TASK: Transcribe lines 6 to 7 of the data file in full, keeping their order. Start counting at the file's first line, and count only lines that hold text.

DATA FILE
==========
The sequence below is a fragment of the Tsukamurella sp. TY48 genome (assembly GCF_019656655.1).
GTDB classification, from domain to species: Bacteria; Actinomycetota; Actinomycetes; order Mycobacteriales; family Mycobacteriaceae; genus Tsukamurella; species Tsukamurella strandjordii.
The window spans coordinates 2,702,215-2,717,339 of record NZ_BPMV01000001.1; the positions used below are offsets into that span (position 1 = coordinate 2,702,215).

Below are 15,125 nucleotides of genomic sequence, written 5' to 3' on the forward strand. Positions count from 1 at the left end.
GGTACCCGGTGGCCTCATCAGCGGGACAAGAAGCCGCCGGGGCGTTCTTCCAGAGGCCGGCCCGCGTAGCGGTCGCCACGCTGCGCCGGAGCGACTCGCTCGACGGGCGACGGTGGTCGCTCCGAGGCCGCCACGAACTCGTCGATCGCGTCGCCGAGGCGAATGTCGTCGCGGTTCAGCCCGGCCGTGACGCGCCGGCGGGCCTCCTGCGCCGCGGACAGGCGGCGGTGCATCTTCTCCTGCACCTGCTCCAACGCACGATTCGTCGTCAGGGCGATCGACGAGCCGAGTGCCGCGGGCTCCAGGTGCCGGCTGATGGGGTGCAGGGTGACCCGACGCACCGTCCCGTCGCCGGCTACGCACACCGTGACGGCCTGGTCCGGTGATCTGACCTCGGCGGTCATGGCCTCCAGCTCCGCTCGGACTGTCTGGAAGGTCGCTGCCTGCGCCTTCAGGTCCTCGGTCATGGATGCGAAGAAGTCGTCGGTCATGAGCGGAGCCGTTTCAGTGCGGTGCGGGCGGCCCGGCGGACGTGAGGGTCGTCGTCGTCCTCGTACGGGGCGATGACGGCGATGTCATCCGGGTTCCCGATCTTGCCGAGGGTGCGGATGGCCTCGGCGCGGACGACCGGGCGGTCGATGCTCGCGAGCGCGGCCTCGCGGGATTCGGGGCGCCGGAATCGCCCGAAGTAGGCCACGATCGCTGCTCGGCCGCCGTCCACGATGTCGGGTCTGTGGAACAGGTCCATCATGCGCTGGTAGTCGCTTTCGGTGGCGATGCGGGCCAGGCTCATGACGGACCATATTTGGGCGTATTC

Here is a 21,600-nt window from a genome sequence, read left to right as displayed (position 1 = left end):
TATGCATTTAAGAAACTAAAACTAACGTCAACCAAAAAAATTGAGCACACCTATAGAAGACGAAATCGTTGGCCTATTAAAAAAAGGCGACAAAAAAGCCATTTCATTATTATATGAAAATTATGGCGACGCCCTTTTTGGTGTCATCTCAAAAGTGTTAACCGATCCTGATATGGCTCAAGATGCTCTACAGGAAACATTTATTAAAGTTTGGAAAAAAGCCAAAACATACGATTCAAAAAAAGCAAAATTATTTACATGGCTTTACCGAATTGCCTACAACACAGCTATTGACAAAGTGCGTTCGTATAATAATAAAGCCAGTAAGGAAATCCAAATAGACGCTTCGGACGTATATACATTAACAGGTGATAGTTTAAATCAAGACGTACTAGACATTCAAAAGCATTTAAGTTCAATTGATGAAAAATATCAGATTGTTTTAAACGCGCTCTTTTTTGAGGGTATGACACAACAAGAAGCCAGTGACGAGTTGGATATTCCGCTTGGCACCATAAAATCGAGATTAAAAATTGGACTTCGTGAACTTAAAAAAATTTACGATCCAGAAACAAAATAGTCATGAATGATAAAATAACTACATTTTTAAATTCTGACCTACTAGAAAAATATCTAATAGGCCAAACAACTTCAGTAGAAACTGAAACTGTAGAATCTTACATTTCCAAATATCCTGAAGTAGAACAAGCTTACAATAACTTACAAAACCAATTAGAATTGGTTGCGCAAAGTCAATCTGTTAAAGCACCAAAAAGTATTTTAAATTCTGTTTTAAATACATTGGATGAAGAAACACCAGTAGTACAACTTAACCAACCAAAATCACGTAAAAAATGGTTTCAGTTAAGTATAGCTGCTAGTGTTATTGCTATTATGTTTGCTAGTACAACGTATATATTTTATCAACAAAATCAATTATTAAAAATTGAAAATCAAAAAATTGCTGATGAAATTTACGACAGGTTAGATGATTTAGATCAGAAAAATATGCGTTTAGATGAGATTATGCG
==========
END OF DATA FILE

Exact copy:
Here is a 21,600-nt window from a genome sequence, read left to right as displayed (position 1 = left end):
TATGCATTTAAGAAACTAAAACTAACGTCAACCAAAAAAATTGAGCACACCTATAGAAGACGAAATCGTTGGCCTATTAAAAAAAGGCGACAAAAAAGCCATTTCATTATTATATGAAAATTATGGCGACGCCCTTTTTGGTGTCATCTCAAAAGTGTTAACCGATCCTGATATGGCTCAAGATGCTCTACAGGAAACATTTATTAAAGTTTGGAAAAAAGCCAAAACATACGATTCAAAAAAAGCAAAATTATTTACATGGCTTTACCGAATTGCCTACAACACAGCTATTGACAAAGTGCGTTCGTATAATAATAAAGCCAGTAAGGAAATCCAAATAGACGCTTCGGACGTATATACATTAACAGGTGATAGTTTAAATCAAGACGTACTAGACATTCAAAAGCATTTAAGTTCAATTGATGAAAAATATCAGATTGTTTTAAACGCGCTCTTTTTTGAGGGTATGACACAACAAGAAGCCAGTGACGAGTTGGATATTCCGCTTGGCACCATAAAATCGAGATTAAAAATTGGACTTCGTGAACTTAAAAAAATTTACGATCCAGAAACAAAATAGTCATGAATGATAAAATAACTACATTTTTAAATTCTGACCTACTAGAAAAATATCTAATAGGCCAAACAACTTCAGTAGAAACTGAAACTGTAGAATCTTACATTTCCAAATATCCTGAAGTAGAACAAGCTTACAATAACTTACAAAACCAATTAGAATTGGTTGCGCAAAGTCAATCTGTTAAAGCACCAAAAAGTATTTTAAATTCTGTTTTAAATACATTGGATGAAGAAACACCAGTAGTACAACTTAACCAACCAAAATCACGTAAAAAATGGTTTCAGTTAAGTATAGCTGCTAGTGTTATTGCTATTATGTTTGCTAGTACAACGTATATATTTTATCAACAAAATCAATTATTAAAAATTGAAAATCAAAAAATTGCTGATGAAATTTACGACAGGTTAGATGATTTAGATCAGAAAAATATGCGTTTAGATGAGATTATGCG